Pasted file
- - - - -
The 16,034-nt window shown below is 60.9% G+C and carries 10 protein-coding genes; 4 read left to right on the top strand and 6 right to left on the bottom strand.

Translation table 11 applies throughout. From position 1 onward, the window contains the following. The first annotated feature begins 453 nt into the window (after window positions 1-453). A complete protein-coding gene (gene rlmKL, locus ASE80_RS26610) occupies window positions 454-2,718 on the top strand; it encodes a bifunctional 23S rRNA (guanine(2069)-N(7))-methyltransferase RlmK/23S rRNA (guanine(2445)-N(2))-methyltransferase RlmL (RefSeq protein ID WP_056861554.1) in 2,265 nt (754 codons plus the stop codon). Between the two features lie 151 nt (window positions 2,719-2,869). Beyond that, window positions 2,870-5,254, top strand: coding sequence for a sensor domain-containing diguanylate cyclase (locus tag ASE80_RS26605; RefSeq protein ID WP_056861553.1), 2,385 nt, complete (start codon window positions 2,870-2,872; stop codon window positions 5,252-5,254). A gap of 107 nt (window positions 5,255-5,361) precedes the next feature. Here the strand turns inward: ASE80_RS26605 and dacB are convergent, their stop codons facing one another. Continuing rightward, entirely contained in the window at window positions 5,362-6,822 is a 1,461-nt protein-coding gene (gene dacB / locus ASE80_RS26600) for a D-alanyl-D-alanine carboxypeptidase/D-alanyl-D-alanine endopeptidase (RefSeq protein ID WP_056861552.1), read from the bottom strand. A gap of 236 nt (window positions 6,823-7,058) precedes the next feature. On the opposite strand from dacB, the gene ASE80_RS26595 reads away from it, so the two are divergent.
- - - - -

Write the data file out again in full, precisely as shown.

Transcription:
The 16,034-nt window shown below is 60.9% G+C and carries 10 protein-coding genes; 4 read left to right on the top strand and 6 right to left on the bottom strand.

Translation table 11 applies throughout. From position 1 onward, the window contains the following. The first annotated feature begins 453 nt into the window (after window positions 1-453). A complete protein-coding gene (gene rlmKL, locus ASE80_RS26610) occupies window positions 454-2,718 on the top strand; it encodes a bifunctional 23S rRNA (guanine(2069)-N(7))-methyltransferase RlmK/23S rRNA (guanine(2445)-N(2))-methyltransferase RlmL (RefSeq protein ID WP_056861554.1) in 2,265 nt (754 codons plus the stop codon). Between the two features lie 151 nt (window positions 2,719-2,869). Beyond that, window positions 2,870-5,254, top strand: coding sequence for a sensor domain-containing diguanylate cyclase (locus tag ASE80_RS26605; RefSeq protein ID WP_056861553.1), 2,385 nt, complete (start codon window positions 2,870-2,872; stop codon window positions 5,252-5,254). A gap of 107 nt (window positions 5,255-5,361) precedes the next feature. Here the strand turns inward: ASE80_RS26605 and dacB are convergent, their stop codons facing one another. Continuing rightward, entirely contained in the window at window positions 5,362-6,822 is a 1,461-nt protein-coding gene (gene dacB / locus ASE80_RS26600) for a D-alanyl-D-alanine carboxypeptidase/D-alanyl-D-alanine endopeptidase (RefSeq protein ID WP_056861552.1), read from the bottom strand. A gap of 236 nt (window positions 6,823-7,058) precedes the next feature. On the opposite strand from dacB, the gene ASE80_RS26595 reads away from it, so the two are divergent.